For the Birds
The Henslow’s sparrow is a small, quiet grassland bird. Perched on a wispy stalk of prairie grass, it calls out a short “tsilick.” It’s hard to see and harder to hear.
But when we talked with four “bird people” about the past, present and future of birds in Iowa, they all mentioned the Henslow’s sparrow. The bird’s numbers have plummeted in Iowa with a loss of expansive grassland habitat. So if you see one, it’s a treasure.
2018 is the Year of the Bird, designated by National Geographic and the Audubon Society. INHF spoke with bird conservation leaders in Iowa to understand where we’ve come from and where we’re headed.
Dr. Jim Dinsmore: When I was a kid, I was interested in birds. My parents encouraged me. When I came to ISU, I started as a math major, but then bumped into some kids that were studying fish and wildlife management. I learned you didn’t have to be a hunter or a game warden if you wanted to work with wildlife. Then my focus became ecology and biology.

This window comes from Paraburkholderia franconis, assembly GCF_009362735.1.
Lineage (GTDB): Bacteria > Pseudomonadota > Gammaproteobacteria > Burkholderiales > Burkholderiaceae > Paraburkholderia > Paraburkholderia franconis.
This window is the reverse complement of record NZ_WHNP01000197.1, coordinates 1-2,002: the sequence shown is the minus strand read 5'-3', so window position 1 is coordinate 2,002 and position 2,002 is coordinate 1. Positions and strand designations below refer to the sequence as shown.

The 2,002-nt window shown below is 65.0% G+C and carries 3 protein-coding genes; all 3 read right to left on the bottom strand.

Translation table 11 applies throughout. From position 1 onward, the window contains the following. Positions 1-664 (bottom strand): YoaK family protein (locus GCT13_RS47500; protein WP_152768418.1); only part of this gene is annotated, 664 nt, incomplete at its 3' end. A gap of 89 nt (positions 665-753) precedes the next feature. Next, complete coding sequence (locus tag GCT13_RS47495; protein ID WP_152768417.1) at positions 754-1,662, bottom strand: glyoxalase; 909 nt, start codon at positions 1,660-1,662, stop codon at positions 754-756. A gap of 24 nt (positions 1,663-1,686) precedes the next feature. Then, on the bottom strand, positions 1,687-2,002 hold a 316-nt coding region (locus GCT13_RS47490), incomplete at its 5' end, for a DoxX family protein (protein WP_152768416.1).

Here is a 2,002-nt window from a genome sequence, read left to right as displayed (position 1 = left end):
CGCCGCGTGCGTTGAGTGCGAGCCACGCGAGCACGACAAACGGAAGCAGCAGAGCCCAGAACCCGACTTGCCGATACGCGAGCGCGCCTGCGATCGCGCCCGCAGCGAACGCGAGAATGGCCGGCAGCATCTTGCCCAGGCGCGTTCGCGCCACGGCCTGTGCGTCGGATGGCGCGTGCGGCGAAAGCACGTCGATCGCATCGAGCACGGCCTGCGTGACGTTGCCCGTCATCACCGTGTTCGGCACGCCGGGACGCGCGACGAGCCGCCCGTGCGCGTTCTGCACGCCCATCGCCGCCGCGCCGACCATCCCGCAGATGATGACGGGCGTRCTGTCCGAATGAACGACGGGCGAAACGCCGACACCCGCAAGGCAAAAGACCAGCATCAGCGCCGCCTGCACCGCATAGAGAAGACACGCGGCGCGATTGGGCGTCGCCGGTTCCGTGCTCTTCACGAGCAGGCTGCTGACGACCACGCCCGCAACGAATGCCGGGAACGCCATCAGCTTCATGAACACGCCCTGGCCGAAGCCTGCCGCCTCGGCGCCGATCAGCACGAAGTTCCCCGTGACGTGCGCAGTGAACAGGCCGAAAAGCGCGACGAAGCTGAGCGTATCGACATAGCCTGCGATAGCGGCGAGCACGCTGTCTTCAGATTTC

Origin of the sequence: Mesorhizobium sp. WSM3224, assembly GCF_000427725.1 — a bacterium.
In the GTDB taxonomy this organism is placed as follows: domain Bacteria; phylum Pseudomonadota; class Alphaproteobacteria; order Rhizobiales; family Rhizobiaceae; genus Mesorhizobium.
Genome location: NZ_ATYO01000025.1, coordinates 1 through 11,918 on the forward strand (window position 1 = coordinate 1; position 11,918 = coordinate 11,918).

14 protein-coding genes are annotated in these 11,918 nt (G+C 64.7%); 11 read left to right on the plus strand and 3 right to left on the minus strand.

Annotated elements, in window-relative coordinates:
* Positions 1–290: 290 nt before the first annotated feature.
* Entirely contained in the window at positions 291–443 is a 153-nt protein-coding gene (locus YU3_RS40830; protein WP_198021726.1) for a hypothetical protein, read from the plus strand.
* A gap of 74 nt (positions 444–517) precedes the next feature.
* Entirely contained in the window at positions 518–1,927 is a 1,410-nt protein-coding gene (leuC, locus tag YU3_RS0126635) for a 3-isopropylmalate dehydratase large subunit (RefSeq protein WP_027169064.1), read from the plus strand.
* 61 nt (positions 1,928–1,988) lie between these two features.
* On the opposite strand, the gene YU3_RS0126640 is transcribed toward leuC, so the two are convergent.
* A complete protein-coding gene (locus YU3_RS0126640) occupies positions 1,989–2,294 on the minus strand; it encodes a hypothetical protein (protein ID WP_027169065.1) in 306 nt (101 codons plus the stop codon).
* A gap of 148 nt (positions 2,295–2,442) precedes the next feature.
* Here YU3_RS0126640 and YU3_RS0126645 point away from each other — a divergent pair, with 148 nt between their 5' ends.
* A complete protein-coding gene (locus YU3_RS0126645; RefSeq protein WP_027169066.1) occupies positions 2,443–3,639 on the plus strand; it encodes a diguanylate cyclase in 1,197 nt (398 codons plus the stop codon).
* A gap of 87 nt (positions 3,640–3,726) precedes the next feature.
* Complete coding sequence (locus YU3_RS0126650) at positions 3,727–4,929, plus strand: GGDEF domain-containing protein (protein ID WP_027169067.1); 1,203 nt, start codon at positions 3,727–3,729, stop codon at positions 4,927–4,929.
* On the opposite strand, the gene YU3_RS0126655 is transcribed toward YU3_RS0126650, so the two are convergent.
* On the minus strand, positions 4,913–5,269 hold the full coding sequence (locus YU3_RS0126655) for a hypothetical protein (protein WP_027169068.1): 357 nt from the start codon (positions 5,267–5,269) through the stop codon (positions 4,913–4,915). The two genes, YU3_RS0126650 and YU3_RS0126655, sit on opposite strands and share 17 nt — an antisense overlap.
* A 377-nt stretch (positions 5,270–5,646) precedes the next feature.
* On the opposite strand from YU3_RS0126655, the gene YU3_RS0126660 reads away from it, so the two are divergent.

Doug Harr: When we lived in Washington state, we were in the country. Dad built a little ranch in a 2-acre grove looking at Mt. Rainier. When we moved to Minnesota, we lived on an acreage on a marshy lake north of Minneapolis. We had loons nesting on the marsh. I was enamored by the outdoors. It was just in the family bloodlines.
Dr. Karen Kinkead: I’m from Tennessee. When I was young, there was a park ranger, and I thought what he did was so cool. He would go into the schools with animals and take us on hikes. I’m not a birder, but birds are a big part of my job. I did my PHD on amphibian responses to wetland restoration. Then when I was pretty far along in my schooling, Dave Otis, who is from Iowa, was my advisor at Clemson. That’s how I ended up in Iowa.